Part of an effort to support the global hydrogen economy, the duo said they hope to diagnose sources of degradation in commercial electrolysis cells and will validate advanced designs that use higher stack currents.
To do this, researchers will focus on proton-exchange membrane electrolysis and will study the methods of managing heat and degradation with high current densities. Members of the team aim to optimise multiple engineered layers, shrinking the system size and costs.
On the project and partnership, Guido Bender, NREL Principal Investigator on the Project, said, “Electric Hydrogen is engineering a high-performance product for water electrolysis—something that could scale up to significant commercial applications.
“NREL has pretty unique hardware for testing electrolyser stacks; this will allow us to characterise efficiency, durability, and performance across a range of operating conditions.”
“This partnership really creates value in multiple directions. While Electric Hydrogen develops its product, we develop our research capabilities to be more sensitive to device degradation, and, as a result, the entire renewable industry benefits as we achieve new benchmarks in cost and performance.”
David Eaglesham, co-founder and Chief Technology Officer at Electric Hydrogen, added, “Our goal is to build industrial-scale electrolysis so that carbon-heavy industries can adapt. NREL has a history of helping next-up technologies scale to larger markets, and we are confident that this collaboration will achieve similar breakthroughs for renewable hydrogen.”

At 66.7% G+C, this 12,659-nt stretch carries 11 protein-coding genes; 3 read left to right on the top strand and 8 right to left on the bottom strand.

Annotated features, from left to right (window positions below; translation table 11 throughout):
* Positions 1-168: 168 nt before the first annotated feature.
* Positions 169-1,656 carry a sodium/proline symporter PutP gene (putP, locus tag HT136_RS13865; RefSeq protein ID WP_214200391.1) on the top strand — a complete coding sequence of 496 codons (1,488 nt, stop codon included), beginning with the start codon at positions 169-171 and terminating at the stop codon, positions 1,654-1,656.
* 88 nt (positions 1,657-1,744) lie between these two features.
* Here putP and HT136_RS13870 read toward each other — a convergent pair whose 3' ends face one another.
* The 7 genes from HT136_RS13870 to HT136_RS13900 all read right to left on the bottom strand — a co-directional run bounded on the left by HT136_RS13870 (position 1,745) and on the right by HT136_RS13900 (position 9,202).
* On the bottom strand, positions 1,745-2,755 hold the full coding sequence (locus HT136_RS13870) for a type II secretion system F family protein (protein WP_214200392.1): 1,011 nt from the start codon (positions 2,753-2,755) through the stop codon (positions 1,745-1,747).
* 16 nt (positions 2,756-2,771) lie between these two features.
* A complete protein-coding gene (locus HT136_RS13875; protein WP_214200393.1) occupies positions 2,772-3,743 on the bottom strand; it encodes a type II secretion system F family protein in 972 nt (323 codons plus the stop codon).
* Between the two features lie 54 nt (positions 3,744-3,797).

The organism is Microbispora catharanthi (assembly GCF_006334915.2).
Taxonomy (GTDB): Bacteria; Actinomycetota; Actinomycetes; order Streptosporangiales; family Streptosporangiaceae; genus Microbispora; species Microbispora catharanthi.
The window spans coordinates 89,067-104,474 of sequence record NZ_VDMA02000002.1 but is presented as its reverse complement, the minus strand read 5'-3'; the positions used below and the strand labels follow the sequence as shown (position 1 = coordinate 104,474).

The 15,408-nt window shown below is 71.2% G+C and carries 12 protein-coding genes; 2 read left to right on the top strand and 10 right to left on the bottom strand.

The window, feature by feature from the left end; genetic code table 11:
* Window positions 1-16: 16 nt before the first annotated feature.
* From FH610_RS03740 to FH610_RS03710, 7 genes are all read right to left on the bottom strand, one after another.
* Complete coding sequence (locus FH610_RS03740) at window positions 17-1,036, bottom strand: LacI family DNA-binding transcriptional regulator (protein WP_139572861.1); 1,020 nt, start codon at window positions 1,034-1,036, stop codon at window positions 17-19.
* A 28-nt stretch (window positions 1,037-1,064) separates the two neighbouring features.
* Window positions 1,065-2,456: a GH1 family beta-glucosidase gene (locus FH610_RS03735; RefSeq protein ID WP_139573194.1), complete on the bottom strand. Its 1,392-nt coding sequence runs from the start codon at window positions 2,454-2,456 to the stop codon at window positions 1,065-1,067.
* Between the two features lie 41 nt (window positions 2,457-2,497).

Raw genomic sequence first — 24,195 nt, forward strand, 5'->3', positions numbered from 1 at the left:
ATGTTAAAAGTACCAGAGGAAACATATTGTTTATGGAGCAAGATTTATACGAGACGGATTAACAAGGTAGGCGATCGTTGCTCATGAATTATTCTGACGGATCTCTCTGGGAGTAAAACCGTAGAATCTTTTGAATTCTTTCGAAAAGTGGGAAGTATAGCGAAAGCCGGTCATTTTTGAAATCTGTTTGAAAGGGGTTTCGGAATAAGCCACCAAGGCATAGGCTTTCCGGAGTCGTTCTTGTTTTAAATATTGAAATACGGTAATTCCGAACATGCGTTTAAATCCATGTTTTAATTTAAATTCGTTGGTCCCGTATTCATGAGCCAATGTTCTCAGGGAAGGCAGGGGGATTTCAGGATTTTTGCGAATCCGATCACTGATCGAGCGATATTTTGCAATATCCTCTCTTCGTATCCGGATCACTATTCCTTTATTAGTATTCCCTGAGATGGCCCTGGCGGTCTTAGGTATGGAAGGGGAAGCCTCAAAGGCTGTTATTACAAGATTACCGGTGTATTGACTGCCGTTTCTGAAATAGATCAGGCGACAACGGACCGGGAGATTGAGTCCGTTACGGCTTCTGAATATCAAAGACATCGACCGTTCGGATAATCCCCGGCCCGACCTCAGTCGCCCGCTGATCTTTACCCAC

The project builds on more than a decade of research at NREL by the US Department of Energy’s (DOE’s) Hydrogen and Fuel Cell Technologies Office and supports DOE’s H2@Scale vision.
US DOE, General Motors, Microsoft and Plug Power
What does the US Department of Energy (DOE), General Motors, Microsoft and Plug Power have in common? They’re all speaking at H2 View’s North American Virtual Hydrogen Event in October. Will you be joining us on October 19?
North America is in a prime position to lead efforts in decarbonisation, but it still has great distances to travel. The region has been giving chase in a race to green hydrogen dominated by Europe and Asia-Pacific. If policymakers and industry can work together and take the right steps to realise a hydrogen vision, the region is perfectly placed to expand its global energy leadership at scale and speed.
What lessons can be learned from Europe’s policymakers? What are the challenges to be overcome? What are the strengths and opportunities? How can North America go from giving chase to taking a lead in hydrogen? These are all questions our virtual event will address across H2 View’s four pillars of Mobility, Power, Policy and Technology.
Further information on the event, agenda and confirmed speakers can be found here.
To book your virtual delegate pass, click here.